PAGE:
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Ed

Japanese Revolver

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Thought some of you might enjoy seeing this.

Wondering if anyone has seen such an example of an antique Japanese pistol ?

At this point I don't know any more than what you see.

Bottom part of the mei looks to read HisaYuki Saku .

The rest I haven't spent any time on, but will post in the translation section.

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:Drooling:

Want.

That is gorgeous. I see Colt and Starr influences in that. I'll have to go through the Castle Thunder book to see if anything similar is mentioned. Really intrigued by it. Is it yours Ed? (*looks around to see what he has in trade items*)

:D

 

Brian

 

Edit - Forgot to mention, what is even more intriguing is that a lot of that would have required some form of machining. I would suspect it from the late 1800's?

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Colt Army .44 - Civil war era - Would it have been a special order for the engraving on the cylinder >?

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Well, the kanji look like 國友藤九久行作 to me, but I can't really get the middle character and I don't know how to parse this in the context of gun signatures.

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Gabriel,

I had another friend who said he thought Kuni Tomo Fuji Wara ? ? ? ?.

 

Thanks for the input.

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Kunitomo 国友 yes, Fuji 藤 would be the knee-jerk reaction, but unless 藤 can be used as shorthand for the full Fujiwara 藤原 (never seen that done before) then I don't know. Similarly kyū (9) is the reflexive reading for 九 but again I don't know how it fits into the context of the larger signature.

 

Hopefully someone with real Japanese knowledge will be along soon to give some insight, I just read sword nakago (and that only sometimes). ;)

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Dr B,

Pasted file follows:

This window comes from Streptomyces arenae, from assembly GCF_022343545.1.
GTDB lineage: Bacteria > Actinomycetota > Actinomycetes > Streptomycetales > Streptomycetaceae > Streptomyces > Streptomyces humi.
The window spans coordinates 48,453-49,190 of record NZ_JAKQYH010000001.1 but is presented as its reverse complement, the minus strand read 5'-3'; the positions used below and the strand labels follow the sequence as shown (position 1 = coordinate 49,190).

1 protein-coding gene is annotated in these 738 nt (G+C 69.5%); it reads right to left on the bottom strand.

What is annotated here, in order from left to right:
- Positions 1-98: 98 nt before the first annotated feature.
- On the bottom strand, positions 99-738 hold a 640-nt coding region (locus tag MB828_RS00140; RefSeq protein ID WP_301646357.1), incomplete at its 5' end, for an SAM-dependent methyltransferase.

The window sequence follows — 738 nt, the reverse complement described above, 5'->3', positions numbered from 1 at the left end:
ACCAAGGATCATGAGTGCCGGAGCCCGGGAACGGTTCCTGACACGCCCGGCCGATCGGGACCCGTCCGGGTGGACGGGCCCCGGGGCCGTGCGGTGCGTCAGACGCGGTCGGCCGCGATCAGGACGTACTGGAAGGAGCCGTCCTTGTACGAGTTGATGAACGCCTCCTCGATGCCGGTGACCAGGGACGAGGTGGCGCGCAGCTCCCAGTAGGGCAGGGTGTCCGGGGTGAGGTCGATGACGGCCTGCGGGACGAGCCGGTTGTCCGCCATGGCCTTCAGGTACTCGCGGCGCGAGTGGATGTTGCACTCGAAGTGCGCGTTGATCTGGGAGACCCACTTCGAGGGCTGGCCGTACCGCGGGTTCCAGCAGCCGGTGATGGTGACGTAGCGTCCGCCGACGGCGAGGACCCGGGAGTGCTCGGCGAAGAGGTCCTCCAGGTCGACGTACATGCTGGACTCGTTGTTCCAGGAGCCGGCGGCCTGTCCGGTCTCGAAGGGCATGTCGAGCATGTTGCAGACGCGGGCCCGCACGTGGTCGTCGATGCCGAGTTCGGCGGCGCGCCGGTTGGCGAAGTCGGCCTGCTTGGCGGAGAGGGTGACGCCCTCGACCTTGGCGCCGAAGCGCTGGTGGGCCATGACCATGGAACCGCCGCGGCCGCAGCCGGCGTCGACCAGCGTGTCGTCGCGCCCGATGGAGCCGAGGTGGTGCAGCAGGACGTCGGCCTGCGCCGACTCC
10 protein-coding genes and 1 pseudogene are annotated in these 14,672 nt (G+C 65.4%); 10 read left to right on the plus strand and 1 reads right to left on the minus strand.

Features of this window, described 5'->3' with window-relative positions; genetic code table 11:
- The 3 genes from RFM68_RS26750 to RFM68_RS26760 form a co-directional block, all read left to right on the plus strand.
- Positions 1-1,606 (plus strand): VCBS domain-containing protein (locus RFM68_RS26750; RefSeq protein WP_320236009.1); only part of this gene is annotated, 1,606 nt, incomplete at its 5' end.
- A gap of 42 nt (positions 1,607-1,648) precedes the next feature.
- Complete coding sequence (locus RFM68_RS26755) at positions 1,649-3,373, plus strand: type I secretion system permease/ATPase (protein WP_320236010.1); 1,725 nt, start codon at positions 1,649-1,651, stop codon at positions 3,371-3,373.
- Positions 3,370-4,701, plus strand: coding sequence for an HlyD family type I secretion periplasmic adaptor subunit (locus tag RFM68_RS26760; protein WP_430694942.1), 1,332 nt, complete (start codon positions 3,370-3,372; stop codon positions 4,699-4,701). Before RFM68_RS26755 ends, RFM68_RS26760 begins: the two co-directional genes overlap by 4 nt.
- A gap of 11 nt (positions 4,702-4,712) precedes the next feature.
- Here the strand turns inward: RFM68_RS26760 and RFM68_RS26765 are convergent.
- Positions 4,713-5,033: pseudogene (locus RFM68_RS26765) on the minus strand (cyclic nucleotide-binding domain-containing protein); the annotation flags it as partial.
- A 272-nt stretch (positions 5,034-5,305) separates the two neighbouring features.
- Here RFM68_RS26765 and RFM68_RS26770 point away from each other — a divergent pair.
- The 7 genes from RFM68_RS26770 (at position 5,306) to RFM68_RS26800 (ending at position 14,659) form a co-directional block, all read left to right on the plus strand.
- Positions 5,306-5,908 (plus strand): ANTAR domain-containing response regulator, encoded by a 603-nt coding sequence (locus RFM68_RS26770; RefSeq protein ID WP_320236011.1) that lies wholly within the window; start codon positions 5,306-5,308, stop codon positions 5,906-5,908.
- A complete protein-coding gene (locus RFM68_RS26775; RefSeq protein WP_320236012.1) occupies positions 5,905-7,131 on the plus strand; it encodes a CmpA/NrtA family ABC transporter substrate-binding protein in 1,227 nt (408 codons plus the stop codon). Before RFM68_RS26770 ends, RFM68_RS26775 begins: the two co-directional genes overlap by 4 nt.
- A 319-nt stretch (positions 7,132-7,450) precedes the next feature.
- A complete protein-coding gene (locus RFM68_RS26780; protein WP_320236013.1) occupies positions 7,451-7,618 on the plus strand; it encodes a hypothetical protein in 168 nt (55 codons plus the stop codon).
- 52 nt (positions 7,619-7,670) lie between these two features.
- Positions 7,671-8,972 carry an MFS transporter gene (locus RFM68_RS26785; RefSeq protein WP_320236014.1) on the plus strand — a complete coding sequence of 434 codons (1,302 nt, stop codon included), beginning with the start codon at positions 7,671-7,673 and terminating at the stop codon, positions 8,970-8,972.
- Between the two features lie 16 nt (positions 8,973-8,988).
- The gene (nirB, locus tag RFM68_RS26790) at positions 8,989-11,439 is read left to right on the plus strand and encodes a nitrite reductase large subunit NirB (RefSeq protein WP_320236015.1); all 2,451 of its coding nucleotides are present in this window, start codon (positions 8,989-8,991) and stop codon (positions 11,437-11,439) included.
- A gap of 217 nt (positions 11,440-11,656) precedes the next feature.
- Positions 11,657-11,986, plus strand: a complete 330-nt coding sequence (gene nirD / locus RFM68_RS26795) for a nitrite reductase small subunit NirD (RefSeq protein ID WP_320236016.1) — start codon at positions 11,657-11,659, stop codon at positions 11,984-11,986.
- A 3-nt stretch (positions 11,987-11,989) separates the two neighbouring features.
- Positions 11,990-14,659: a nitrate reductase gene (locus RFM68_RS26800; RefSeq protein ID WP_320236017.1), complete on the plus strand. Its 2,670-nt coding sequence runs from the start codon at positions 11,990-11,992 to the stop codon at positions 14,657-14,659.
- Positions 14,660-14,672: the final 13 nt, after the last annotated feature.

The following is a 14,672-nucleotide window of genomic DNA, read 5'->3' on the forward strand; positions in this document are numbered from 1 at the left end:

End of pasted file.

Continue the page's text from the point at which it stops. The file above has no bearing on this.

That's not even close to any of the Colts.

It has traits of the Starr 1863, the 1851 Navy, perhaps the Cooper D/A.....but a mix of everything.

Looks like a one off to me, or a composite of different revolvers.

 

Brian

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Those are all the photos I have of it at this time, sorry.

 

If not a special order from the west, definitely modelled after the Colt, Starr, etc.

 

The mei, historically inscribed by the maker, would lead me to believe it to be of Japanese origin. However, I have nothing concrete to support my opinion.

 

Which is why I posted it here, in hopes that someone may have some knowledge regarding it.

 

It is a beauty though.

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I'm with you Gabriel, the "wara" character doesn't look right but it could just be the artist's rendering.

 

Hopefully Nobody or Morita san will see it and give their insight.

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This is a neat arm. It is certainly Japanese manufacture. The inscription may include something more than a name. "Kunitomo" could be a name, but it also could be something else - like "Koku Yu!" meaning some thing like "National Companion."

The rest of the inscription looks like a name, Fujimaru something

Peter

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I just checked the Francis Allan et al Banzai volume on Imported Japanese Arms. It has nothing like this.

My guess is that this is probably just some old gun. If you want, you can send it to me and I'll take care of it. :D

Peter

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What will be really interesting is when these late guns are more than 100 years old and can then be legally imported under the current law...Suppose they will simply change the law then to 150 years and older.....

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I saw something similar in Japan once and it was priced so high it made my nose bleed...There are so few of those around and from what I understand, they can in fact be legally imported....Whomever owns that could do very well with it in Japan. Very cool....

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Ah thank you Morita san! I am embarrassed now, if I had just gone back to the Japanese names article I linked earlier, I maybe could have solved it. :roll: It shows quite clearly that 藤 can be used to preface zokumyō like kurō 九郎 (which, in turn, should have been obvious as there are so many "number-rō" names). Live and learn… next time I'll catch it. :D

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Dear Ed,

Although at first glance I can see influences of COLT primarily ( both the Colt Dragoon of 1848 - 1850 but also the Colt model 1860 ), ... but the also the Manhattan Gun Co. ( model Manhattan Navy of 1859 ), can also not be ruled out as an influence.